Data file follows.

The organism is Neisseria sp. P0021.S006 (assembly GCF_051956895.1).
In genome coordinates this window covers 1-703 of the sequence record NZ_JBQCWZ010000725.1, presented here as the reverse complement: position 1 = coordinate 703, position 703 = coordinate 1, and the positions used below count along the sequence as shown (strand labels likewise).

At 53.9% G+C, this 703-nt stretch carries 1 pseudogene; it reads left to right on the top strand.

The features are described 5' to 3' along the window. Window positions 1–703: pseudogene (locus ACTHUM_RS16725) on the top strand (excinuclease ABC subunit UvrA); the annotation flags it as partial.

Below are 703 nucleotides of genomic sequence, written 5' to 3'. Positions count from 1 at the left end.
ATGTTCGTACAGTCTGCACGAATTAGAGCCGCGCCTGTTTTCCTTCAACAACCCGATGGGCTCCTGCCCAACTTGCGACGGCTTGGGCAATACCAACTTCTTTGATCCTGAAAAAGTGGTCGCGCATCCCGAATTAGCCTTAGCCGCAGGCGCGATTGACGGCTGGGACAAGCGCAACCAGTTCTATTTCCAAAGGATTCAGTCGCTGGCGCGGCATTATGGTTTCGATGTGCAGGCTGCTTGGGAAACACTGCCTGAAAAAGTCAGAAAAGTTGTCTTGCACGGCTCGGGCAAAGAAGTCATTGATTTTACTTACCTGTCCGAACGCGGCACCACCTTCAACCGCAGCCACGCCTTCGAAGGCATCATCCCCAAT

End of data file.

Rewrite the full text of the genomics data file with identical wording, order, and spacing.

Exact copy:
The organism is Neisseria sp. P0021.S006 (assembly GCF_051956895.1).
In genome coordinates this window covers 1-703 of the sequence record NZ_JBQCWZ010000725.1, presented here as the reverse complement: position 1 = coordinate 703, position 703 = coordinate 1, and the positions used below count along the sequence as shown (strand labels likewise).

At 53.9% G+C, this 703-nt stretch carries 1 pseudogene; it reads left to right on the top strand.

The features are described 5' to 3' along the window. Window positions 1–703: pseudogene (locus ACTHUM_RS16725) on the top strand (excinuclease ABC subunit UvrA); the annotation flags it as partial.

Below are 703 nucleotides of genomic sequence, written 5' to 3'. Positions count from 1 at the left end.
ATGTTCGTACAGTCTGCACGAATTAGAGCCGCGCCTGTTTTCCTTCAACAACCCGATGGGCTCCTGCCCAACTTGCGACGGCTTGGGCAATACCAACTTCTTTGATCCTGAAAAAGTGGTCGCGCATCCCGAATTAGCCTTAGCCGCAGGCGCGATTGACGGCTGGGACAAGCGCAACCAGTTCTATTTCCAAAGGATTCAGTCGCTGGCGCGGCATTATGGTTTCGATGTGCAGGCTGCTTGGGAAACACTGCCTGAAAAAGTCAGAAAAGTTGTCTTGCACGGCTCGGGCAAAGAAGTCATTGATTTTACTTACCTGTCCGAACGCGGCACCACCTTCAACCGCAGCCACGCCTTCGAAGGCATCATCCCCAAT